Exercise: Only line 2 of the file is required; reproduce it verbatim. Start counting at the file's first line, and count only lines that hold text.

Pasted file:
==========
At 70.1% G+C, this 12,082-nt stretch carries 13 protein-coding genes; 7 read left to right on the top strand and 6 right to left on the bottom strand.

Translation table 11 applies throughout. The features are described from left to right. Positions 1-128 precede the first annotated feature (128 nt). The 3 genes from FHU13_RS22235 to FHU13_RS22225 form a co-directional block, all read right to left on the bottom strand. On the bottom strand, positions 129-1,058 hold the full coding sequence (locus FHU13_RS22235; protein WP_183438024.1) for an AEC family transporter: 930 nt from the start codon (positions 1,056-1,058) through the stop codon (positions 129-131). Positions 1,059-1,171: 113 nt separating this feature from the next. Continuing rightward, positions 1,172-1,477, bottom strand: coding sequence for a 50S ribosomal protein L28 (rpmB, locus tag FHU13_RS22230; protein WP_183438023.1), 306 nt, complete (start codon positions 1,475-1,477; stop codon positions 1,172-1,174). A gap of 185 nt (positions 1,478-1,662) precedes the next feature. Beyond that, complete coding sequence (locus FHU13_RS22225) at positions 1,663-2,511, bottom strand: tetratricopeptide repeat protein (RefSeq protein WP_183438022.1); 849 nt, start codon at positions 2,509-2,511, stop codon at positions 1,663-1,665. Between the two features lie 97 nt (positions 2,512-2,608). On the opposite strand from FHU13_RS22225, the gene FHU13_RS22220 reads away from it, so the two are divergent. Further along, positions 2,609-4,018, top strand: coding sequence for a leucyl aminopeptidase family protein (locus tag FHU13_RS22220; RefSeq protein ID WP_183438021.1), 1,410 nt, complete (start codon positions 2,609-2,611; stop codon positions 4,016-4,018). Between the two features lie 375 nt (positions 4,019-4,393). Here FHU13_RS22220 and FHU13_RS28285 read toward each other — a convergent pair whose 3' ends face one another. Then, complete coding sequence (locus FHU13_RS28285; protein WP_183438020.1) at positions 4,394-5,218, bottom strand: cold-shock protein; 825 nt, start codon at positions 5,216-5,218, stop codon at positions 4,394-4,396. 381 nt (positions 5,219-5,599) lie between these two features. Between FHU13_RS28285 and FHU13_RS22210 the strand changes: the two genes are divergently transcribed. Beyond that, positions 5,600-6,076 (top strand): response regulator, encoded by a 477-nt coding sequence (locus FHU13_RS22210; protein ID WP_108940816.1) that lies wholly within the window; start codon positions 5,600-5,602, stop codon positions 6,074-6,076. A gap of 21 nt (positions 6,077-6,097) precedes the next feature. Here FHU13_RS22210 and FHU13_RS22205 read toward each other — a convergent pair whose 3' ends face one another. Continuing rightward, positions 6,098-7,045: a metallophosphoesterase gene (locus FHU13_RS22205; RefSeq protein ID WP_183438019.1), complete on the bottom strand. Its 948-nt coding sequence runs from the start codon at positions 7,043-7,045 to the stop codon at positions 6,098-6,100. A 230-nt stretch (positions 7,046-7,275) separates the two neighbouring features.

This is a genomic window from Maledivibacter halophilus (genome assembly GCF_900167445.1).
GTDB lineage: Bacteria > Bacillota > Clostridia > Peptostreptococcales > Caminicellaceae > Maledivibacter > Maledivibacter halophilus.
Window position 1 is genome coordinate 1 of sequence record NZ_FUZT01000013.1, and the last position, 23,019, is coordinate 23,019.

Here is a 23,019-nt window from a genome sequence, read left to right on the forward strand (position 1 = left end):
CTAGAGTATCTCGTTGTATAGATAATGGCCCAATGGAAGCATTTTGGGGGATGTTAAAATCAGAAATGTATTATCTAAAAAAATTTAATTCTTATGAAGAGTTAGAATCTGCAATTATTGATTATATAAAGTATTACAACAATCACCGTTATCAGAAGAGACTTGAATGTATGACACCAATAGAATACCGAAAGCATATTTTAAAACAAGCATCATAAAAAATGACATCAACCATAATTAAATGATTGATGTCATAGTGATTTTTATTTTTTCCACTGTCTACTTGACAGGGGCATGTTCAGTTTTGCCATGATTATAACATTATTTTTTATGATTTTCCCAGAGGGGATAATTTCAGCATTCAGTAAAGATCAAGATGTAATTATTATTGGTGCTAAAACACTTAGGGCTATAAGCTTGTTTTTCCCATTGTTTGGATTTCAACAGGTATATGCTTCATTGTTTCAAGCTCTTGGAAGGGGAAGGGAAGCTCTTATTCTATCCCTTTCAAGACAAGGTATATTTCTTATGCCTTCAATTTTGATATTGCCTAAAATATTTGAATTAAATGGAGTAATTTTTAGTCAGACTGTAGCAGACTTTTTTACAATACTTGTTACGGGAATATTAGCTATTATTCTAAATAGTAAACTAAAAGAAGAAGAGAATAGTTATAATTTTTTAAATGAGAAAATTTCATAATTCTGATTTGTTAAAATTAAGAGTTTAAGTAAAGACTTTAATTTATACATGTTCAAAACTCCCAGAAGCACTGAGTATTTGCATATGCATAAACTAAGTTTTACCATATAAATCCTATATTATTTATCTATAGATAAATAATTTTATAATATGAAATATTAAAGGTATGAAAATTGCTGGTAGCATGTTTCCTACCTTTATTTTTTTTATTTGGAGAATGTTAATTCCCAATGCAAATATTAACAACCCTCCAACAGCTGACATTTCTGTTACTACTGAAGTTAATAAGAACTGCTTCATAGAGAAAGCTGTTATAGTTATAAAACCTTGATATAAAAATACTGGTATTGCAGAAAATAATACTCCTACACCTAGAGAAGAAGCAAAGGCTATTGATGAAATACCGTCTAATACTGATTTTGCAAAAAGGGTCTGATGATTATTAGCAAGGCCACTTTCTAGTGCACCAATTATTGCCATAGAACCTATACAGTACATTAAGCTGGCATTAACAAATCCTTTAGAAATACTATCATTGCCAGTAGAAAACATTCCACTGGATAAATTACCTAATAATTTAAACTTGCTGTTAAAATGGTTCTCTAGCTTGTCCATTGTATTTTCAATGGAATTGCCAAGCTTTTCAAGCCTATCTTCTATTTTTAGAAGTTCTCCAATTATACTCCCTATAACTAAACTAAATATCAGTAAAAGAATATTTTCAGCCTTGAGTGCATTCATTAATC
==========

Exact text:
Translation table 11 applies throughout. The features are described from left to right. Positions 1-128 precede the first annotated feature (128 nt). The 3 genes from FHU13_RS22235 to FHU13_RS22225 form a co-directional block, all read right to left on the bottom strand. On the bottom strand, positions 129-1,058 hold the full coding sequence (locus FHU13_RS22235; protein WP_183438024.1) for an AEC family transporter: 930 nt from the start codon (positions 1,056-1,058) through the stop codon (positions 129-131). Positions 1,059-1,171: 113 nt separating this feature from the next. Continuing rightward, positions 1,172-1,477, bottom strand: coding sequence for a 50S ribosomal protein L28 (rpmB, locus tag FHU13_RS22230; protein WP_183438023.1), 306 nt, complete (start codon positions 1,475-1,477; stop codon positions 1,172-1,174). A gap of 185 nt (positions 1,478-1,662) precedes the next feature. Beyond that, complete coding sequence (locus FHU13_RS22225) at positions 1,663-2,511, bottom strand: tetratricopeptide repeat protein (RefSeq protein WP_183438022.1); 849 nt, start codon at positions 2,509-2,511, stop codon at positions 1,663-1,665. Between the two features lie 97 nt (positions 2,512-2,608). On the opposite strand from FHU13_RS22225, the gene FHU13_RS22220 reads away from it, so the two are divergent. Further along, positions 2,609-4,018, top strand: coding sequence for a leucyl aminopeptidase family protein (locus tag FHU13_RS22220; RefSeq protein ID WP_183438021.1), 1,410 nt, complete (start codon positions 2,609-2,611; stop codon positions 4,016-4,018). Between the two features lie 375 nt (positions 4,019-4,393). Here FHU13_RS22220 and FHU13_RS28285 read toward each other — a convergent pair whose 3' ends face one another. Then, complete coding sequence (locus FHU13_RS28285; protein WP_183438020.1) at positions 4,394-5,218, bottom strand: cold-shock protein; 825 nt, start codon at positions 5,216-5,218, stop codon at positions 4,394-4,396. 381 nt (positions 5,219-5,599) lie between these two features. Between FHU13_RS28285 and FHU13_RS22210 the strand changes: the two genes are divergently transcribed. Beyond that, positions 5,600-6,076 (top strand): response regulator, encoded by a 477-nt coding sequence (locus FHU13_RS22210; protein ID WP_108940816.1) that lies wholly within the window; start codon positions 5,600-5,602, stop codon positions 6,074-6,076. A gap of 21 nt (positions 6,077-6,097) precedes the next feature. Here FHU13_RS22210 and FHU13_RS22205 read toward each other — a convergent pair whose 3' ends face one another. Continuing rightward, positions 6,098-7,045: a metallophosphoesterase gene (locus FHU13_RS22205; RefSeq protein ID WP_183438019.1), complete on the bottom strand. Its 948-nt coding sequence runs from the start codon at positions 7,043-7,045 to the stop codon at positions 6,098-6,100. A 230-nt stretch (positions 7,046-7,275) separates the two neighbouring features.